Direct download (4 more)  
    Translate
     
     
    Export citation  
     
    Bookmark   7 citations  
  • Descartes on the Limited Usefulness of Mathematics.Alan Nelson - 2019 - Synthese 196 (9):3483-3504.
    Descartes held that practicing mathematics was important for developing the mental faculties necessary for science and a virtuous life. Otherwise, he maintained that the proper uses of mathematics were extremely limited. This article discusses his reasons which include a theory of education, the metaphysics of matter, and a psychologistic theory of deductive reasoning. It is argued that these reasons cohere with his system of philosophy.
    No categories
    Direct download (2 more)  
     
    Export citation  
     
    Bookmark   3 citations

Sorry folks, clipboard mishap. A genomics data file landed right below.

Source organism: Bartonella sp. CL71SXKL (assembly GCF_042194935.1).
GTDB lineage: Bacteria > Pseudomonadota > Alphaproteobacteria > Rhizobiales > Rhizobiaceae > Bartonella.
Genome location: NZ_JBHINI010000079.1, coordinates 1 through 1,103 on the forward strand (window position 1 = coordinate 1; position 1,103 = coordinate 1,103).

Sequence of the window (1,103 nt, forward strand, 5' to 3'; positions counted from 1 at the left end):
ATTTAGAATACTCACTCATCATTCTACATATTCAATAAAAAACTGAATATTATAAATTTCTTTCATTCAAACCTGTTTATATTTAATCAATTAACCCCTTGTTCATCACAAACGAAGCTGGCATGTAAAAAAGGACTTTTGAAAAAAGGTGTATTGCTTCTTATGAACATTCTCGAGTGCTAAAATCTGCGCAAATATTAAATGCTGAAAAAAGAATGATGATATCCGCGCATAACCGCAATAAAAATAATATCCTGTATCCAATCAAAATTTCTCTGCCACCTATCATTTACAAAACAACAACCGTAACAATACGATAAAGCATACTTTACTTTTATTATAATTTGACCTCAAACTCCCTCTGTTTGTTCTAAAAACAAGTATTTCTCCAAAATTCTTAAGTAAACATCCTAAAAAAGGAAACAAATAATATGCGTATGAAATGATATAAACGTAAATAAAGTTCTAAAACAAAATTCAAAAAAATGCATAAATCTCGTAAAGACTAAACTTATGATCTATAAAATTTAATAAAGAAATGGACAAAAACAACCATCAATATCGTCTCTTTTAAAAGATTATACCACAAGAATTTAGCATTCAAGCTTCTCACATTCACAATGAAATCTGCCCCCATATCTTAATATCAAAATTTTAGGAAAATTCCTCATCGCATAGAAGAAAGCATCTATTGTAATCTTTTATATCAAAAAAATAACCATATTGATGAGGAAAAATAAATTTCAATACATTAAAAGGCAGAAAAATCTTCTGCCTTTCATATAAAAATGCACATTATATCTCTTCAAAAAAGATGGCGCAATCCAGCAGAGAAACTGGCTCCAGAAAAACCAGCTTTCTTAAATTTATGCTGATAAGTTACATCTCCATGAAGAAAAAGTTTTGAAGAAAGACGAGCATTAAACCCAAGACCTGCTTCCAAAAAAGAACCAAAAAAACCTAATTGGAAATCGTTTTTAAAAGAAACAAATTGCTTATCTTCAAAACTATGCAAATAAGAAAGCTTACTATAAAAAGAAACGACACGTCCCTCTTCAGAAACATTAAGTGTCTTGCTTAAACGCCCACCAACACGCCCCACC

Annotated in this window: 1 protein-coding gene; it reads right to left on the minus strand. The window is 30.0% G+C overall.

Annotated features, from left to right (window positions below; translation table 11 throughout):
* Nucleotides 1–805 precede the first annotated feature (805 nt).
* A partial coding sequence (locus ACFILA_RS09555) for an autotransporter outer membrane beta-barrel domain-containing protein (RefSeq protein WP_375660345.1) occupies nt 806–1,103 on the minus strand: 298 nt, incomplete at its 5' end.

• Mathematical Concepts: Fruitfulness and Naturalness.Jamie Tappenden - 2008 - In Paolo Mancosu (ed.), The Philosophy of Mathematical Practice. Oxford University Press. pp. 276--301.
  • The Unreasonable Effectiveness of Mathematics in the Natural Sciences.Eugene Wigner - 1960 - Communications in Pure and Applied Mathematics 13:1-14.
  • Objectivity, Value Judgment, and Theory Choice.Thomas S. Kuhn - 1977 - In The Essential Tension: Selected Studies in Scientific Tradition and Change. University of Chicago Press. pp. 320--39.
  • Lagrange’s Theory of Analytical Functions and His Ideal of Purity of Method.Marco Panza & Giovanni Ferraro - 2012 - Archive for History of Exact Sciences 66 (2):95-197.